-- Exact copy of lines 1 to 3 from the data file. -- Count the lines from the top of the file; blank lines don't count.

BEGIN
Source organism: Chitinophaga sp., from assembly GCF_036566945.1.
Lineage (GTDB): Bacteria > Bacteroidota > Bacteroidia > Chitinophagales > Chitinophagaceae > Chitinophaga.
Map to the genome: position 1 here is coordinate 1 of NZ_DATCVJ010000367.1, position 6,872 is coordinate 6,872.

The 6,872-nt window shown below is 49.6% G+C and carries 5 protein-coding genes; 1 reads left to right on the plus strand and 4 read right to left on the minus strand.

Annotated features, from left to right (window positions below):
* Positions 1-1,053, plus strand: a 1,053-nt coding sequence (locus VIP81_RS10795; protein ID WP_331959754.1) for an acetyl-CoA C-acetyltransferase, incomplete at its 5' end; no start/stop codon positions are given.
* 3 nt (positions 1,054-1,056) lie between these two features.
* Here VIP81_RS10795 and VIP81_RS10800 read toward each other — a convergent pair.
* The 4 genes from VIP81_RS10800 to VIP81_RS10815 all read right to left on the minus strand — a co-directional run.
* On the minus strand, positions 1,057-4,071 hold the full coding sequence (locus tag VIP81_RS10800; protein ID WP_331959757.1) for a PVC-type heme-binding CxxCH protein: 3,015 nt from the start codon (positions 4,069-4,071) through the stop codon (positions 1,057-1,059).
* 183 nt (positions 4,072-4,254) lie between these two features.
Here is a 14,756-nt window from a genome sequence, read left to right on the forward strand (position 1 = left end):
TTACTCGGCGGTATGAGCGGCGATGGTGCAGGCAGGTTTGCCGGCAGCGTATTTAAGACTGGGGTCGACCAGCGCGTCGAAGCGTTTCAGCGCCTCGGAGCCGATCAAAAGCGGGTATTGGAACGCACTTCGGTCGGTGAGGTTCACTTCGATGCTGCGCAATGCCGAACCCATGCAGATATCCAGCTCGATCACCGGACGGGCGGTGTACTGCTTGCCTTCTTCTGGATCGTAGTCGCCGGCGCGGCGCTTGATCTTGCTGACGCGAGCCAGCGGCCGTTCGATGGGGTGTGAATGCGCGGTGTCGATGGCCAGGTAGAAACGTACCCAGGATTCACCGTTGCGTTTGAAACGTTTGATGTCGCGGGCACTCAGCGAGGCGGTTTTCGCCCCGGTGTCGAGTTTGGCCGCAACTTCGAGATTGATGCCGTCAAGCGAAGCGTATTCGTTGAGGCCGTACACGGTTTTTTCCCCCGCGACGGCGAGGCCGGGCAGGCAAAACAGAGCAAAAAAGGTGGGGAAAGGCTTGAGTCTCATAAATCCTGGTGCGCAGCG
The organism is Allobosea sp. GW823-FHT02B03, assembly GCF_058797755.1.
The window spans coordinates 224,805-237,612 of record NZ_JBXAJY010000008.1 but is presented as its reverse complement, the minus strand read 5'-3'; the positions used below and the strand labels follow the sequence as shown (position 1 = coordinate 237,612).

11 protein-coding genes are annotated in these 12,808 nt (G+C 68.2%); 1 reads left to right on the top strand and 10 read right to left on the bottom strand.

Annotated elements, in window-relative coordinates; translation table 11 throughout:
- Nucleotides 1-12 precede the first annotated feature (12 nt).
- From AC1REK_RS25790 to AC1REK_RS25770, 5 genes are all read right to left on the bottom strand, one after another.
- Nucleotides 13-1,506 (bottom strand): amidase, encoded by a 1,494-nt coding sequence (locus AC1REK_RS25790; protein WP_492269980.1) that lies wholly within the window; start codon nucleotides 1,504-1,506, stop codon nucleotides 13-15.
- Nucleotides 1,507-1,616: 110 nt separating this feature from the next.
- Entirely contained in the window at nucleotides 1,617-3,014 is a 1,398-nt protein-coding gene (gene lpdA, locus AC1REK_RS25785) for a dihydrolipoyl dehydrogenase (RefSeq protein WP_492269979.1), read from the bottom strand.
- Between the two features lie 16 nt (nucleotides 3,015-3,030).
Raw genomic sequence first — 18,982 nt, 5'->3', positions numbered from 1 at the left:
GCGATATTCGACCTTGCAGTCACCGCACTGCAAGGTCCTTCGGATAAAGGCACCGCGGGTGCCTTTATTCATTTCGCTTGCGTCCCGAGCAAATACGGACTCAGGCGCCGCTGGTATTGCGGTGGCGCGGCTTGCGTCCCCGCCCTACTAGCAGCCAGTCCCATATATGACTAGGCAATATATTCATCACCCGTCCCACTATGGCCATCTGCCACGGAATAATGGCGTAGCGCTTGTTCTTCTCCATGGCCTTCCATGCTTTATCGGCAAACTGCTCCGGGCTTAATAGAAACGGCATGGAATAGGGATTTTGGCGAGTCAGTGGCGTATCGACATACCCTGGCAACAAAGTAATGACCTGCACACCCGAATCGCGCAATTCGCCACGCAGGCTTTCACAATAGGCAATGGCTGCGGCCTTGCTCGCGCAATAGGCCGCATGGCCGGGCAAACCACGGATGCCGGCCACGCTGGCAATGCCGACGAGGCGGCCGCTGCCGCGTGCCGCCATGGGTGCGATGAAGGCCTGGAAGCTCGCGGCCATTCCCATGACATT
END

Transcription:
Source organism: Chitinophaga sp., from assembly GCF_036566945.1.
Lineage (GTDB): Bacteria > Bacteroidota > Bacteroidia > Chitinophagales > Chitinophagaceae > Chitinophaga.
Map to the genome: position 1 here is coordinate 1 of NZ_DATCVJ010000367.1, position 6,872 is coordinate 6,872.